On April 14th at a reception attended by many faculty and students, the UC San Diego Libraries were awarded the 2011 Academic Integrity Ally Award by the UC San Diego student organization, Academic Integrity Matters! (AIM!). The award was given to the Libraries as a campus department which supports academic integrity through activities and service that surpass expectations. AIM! Was founded in 2009 and works in conjunction with the campus Academic Integrity Office to educate students, parents and professors on the importance of academic integrity. The Libraries are honored to be the recipients of AIM!’s inaugural Ally Award. The certificate identifies six librarians who have been central to supporting the Libraries’ contribution to this worthy endeavor: Alanna Aiko Moore, Alice Perez, Susan Shepherd, Gayatri Singh, Dominique Turnbow and Marlo Young. They have been involved in developing a tutorial (“Preventing Plagiarism: Keepin' It Real”), producing materials and offering consultations that educate students and support faculty in educating students on the importance of maintaining academic integrity.
Whittier College News:
Joanna Perez attended the 2011 annual ALA conference, and Sonia Chaidez attended ACRL’s national conference in March after both received SCELC PPDC grants for first time conference attendees. Mike Garabedian was elected Vice-Chair/Chair-Elect of SCELC’s Product Review Committee (PRC) for the coming year.
As of September 1, Louise Ratliff from the UCLA Cataloging and Metadata Center is beginning her term as Chair of the Los Angeles Division of the Librarians Association of the University of California.
Melanie Sellar, Education Services Librarian at Marymount College, spent two weeks in Quetzaltenango, Guatemala with Librarians Without Borders (LWB) working with a partner community school library to improve its collections, operations, and outreach. The service group was comprised of 24 LIS students from four Canadian universities and three professional librarians, including Melanie, who is LWB's Co-Executive Director. They followed up their trip with a presentation, "Service Learning: Bringing the World into LIS Education", in May at the Canadian Library Association's annual conference in Halifax.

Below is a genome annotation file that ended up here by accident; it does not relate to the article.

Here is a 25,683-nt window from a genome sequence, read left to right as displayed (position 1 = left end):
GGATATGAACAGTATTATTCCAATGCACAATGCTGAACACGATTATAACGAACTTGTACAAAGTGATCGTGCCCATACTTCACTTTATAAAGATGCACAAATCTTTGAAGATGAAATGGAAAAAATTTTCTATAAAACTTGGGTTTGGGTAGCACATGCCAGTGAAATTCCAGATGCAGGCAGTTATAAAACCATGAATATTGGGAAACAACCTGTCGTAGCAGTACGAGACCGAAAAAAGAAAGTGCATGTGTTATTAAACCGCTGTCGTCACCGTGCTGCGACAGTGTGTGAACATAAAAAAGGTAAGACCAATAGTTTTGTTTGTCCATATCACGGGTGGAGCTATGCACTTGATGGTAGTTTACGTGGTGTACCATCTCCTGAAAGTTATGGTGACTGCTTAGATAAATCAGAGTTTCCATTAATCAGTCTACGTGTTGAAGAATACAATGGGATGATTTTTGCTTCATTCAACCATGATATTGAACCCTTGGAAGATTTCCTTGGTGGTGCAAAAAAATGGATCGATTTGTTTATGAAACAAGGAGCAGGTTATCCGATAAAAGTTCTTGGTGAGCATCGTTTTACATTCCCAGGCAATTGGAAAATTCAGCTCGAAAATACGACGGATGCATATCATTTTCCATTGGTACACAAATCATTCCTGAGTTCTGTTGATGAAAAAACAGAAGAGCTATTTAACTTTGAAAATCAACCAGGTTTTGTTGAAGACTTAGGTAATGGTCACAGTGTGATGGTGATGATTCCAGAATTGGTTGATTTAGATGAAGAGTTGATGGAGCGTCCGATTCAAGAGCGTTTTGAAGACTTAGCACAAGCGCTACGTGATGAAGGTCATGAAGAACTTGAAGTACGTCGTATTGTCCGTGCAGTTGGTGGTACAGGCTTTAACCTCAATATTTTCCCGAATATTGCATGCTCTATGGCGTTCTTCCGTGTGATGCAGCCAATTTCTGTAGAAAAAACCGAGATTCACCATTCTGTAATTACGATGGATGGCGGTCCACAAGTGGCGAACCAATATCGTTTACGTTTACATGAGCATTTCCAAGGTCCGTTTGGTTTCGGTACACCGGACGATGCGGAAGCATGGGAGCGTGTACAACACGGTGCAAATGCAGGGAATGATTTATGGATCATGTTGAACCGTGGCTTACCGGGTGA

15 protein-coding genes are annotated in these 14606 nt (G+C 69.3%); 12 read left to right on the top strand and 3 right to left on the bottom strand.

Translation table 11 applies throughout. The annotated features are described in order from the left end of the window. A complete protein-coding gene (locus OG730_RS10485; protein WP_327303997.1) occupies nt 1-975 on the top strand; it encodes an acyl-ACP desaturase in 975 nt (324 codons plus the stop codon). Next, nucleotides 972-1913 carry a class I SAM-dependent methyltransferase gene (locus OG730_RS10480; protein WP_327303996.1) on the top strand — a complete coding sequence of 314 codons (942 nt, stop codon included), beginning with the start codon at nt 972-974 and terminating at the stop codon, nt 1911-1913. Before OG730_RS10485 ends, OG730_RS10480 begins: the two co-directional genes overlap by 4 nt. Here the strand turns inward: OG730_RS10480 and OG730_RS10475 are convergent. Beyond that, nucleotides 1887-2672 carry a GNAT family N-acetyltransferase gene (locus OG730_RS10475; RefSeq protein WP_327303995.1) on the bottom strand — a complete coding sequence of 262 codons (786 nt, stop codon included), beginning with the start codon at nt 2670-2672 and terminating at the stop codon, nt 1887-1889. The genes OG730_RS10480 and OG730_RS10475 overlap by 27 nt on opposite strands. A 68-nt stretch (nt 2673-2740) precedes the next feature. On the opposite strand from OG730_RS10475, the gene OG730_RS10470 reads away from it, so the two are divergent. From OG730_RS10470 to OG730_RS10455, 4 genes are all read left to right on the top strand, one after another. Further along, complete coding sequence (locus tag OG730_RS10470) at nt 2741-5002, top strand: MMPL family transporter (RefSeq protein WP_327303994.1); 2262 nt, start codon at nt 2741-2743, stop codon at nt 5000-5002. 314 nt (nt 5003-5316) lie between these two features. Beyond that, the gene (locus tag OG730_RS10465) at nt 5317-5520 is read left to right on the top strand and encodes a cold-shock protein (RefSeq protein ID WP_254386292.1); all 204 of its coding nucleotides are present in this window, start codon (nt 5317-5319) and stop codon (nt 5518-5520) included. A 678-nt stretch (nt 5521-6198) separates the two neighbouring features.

Eleanor Uhlinger, University Librarian, was awarded the 2011 Meritorious Civilian Service Award, U.S. Navy, Naval Postgraduate School, for her leadership role in the successful reaccreditation of the School resulting in 10-year reaccreditation by the Western Association of Schools and Colleges.
Joe Dmohowski of Whittier College attended the International Association for Media & History (IAMHIST) conference in Copenhagen, Denmark, July 6-9, 2011. This is an international film studies group and Joe presented a paper titled “The Script for Lawrence of Arabia and Hollywood Blacklisting.” The conference theme was “Media and Cultural Memory.”
News from California State University, Long Beach:
Khue Duong, Science Librarian, has published the article, "Rolling Out Zotero Across Campus as a Part of a Science Librarian's Outreach Efforts," in Science & Technology Libraries, 29(4), 2010.